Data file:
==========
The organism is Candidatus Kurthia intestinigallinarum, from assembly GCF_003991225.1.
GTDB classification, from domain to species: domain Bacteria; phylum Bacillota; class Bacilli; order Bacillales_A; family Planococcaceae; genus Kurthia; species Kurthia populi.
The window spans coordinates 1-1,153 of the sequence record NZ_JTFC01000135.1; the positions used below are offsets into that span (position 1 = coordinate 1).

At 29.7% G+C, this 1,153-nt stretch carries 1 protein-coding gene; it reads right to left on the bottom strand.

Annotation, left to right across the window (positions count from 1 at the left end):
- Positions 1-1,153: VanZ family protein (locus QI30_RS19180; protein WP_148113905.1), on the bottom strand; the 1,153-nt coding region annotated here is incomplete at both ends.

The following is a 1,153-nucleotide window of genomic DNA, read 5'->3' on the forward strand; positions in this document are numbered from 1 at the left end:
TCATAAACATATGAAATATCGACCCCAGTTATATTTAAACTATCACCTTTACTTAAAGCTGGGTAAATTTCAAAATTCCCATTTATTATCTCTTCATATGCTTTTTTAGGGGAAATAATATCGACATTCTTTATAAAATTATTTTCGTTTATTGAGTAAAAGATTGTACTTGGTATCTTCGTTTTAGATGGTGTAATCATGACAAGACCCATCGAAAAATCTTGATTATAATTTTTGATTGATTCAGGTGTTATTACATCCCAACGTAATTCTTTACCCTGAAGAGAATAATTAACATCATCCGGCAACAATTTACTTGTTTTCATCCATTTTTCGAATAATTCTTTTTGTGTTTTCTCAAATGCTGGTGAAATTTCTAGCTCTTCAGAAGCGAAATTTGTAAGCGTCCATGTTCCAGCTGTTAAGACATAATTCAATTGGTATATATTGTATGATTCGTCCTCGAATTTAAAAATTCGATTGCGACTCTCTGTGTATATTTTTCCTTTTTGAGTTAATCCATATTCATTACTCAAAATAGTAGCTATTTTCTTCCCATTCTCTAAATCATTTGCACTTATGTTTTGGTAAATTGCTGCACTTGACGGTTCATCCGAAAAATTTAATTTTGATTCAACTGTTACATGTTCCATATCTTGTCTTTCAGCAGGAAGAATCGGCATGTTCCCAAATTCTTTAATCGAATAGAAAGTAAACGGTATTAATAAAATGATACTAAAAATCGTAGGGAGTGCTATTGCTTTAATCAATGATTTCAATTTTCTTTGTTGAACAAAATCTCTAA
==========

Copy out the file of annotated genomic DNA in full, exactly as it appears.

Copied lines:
The organism is Candidatus Kurthia intestinigallinarum, from assembly GCF_003991225.1.
GTDB classification, from domain to species: domain Bacteria; phylum Bacillota; class Bacilli; order Bacillales_A; family Planococcaceae; genus Kurthia; species Kurthia populi.
The window spans coordinates 1-1,153 of the sequence record NZ_JTFC01000135.1; the positions used below are offsets into that span (position 1 = coordinate 1).

At 29.7% G+C, this 1,153-nt stretch carries 1 protein-coding gene; it reads right to left on the bottom strand.

Annotation, left to right across the window (positions count from 1 at the left end):
- Positions 1-1,153: VanZ family protein (locus QI30_RS19180; protein WP_148113905.1), on the bottom strand; the 1,153-nt coding region annotated here is incomplete at both ends.

The following is a 1,153-nucleotide window of genomic DNA, read 5'->3' on the forward strand; positions in this document are numbered from 1 at the left end:
TCATAAACATATGAAATATCGACCCCAGTTATATTTAAACTATCACCTTTACTTAAAGCTGGGTAAATTTCAAAATTCCCATTTATTATCTCTTCATATGCTTTTTTAGGGGAAATAATATCGACATTCTTTATAAAATTATTTTCGTTTATTGAGTAAAAGATTGTACTTGGTATCTTCGTTTTAGATGGTGTAATCATGACAAGACCCATCGAAAAATCTTGATTATAATTTTTGATTGATTCAGGTGTTATTACATCCCAACGTAATTCTTTACCCTGAAGAGAATAATTAACATCATCCGGCAACAATTTACTTGTTTTCATCCATTTTTCGAATAATTCTTTTTGTGTTTTCTCAAATGCTGGTGAAATTTCTAGCTCTTCAGAAGCGAAATTTGTAAGCGTCCATGTTCCAGCTGTTAAGACATAATTCAATTGGTATATATTGTATGATTCGTCCTCGAATTTAAAAATTCGATTGCGACTCTCTGTGTATATTTTTCCTTTTTGAGTTAATCCATATTCATTACTCAAAATAGTAGCTATTTTCTTCCCATTCTCTAAATCATTTGCACTTATGTTTTGGTAAATTGCTGCACTTGACGGTTCATCCGAAAAATTTAATTTTGATTCAACTGTTACATGTTCCATATCTTGTCTTTCAGCAGGAAGAATCGGCATGTTCCCAAATTCTTTAATCGAATAGAAAGTAAACGGTATTAATAAAATGATACTAAAAATCGTAGGGAGTGCTATTGCTTTAATCAATGATTTCAATTTTCTTTGTTGAACAAAATCTCTAA